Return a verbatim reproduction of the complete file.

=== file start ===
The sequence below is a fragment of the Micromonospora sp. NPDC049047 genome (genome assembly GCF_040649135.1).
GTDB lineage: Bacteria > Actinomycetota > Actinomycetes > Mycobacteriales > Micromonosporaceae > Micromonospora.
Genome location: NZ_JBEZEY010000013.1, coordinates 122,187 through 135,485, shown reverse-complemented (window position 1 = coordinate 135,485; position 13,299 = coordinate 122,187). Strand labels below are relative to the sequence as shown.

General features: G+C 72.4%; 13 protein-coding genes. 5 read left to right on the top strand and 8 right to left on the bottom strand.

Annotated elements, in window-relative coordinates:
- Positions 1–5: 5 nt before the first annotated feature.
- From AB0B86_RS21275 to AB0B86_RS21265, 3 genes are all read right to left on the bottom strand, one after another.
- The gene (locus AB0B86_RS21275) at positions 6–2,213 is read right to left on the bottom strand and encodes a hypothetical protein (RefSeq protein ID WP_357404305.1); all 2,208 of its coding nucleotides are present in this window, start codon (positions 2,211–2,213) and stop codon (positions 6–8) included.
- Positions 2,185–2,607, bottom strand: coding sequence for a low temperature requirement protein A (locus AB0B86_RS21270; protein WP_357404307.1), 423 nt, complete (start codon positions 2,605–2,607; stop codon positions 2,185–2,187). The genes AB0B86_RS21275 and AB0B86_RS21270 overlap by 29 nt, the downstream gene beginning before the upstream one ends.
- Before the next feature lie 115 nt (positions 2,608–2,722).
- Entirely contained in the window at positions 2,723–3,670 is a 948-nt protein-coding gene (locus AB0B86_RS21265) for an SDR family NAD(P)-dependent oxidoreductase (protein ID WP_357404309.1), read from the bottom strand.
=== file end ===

The sequence below is a fragment of the Micromonospora sp. NPDC049047 genome (genome assembly GCF_040649135.1).
GTDB lineage: Bacteria > Actinomycetota > Actinomycetes > Mycobacteriales > Micromonosporaceae > Micromonospora.
Genome location: NZ_JBEZEY010000013.1, coordinates 122,187 through 135,485, shown reverse-complemented (window position 1 = coordinate 135,485; position 13,299 = coordinate 122,187). Strand labels below are relative to the sequence as shown.

General features: G+C 72.4%; 13 protein-coding genes. 5 read left to right on the top strand and 8 right to left on the bottom strand.

Annotated elements, in window-relative coordinates:
- Positions 1–5: 5 nt before the first annotated feature.
- From AB0B86_RS21275 to AB0B86_RS21265, 3 genes are all read right to left on the bottom strand, one after another.
- The gene (locus AB0B86_RS21275) at positions 6–2,213 is read right to left on the bottom strand and encodes a hypothetical protein (RefSeq protein ID WP_357404305.1); all 2,208 of its coding nucleotides are present in this window, start codon (positions 2,211–2,213) and stop codon (positions 6–8) included.
- Positions 2,185–2,607, bottom strand: coding sequence for a low temperature requirement protein A (locus AB0B86_RS21270; protein WP_357404307.1), 423 nt, complete (start codon positions 2,605–2,607; stop codon positions 2,185–2,187). The genes AB0B86_RS21275 and AB0B86_RS21270 overlap by 29 nt, the downstream gene beginning before the upstream one ends.
- Before the next feature lie 115 nt (positions 2,608–2,722).
- Entirely contained in the window at positions 2,723–3,670 is a 948-nt protein-coding gene (locus AB0B86_RS21265) for an SDR family NAD(P)-dependent oxidoreductase (protein ID WP_357404309.1), read from the bottom strand.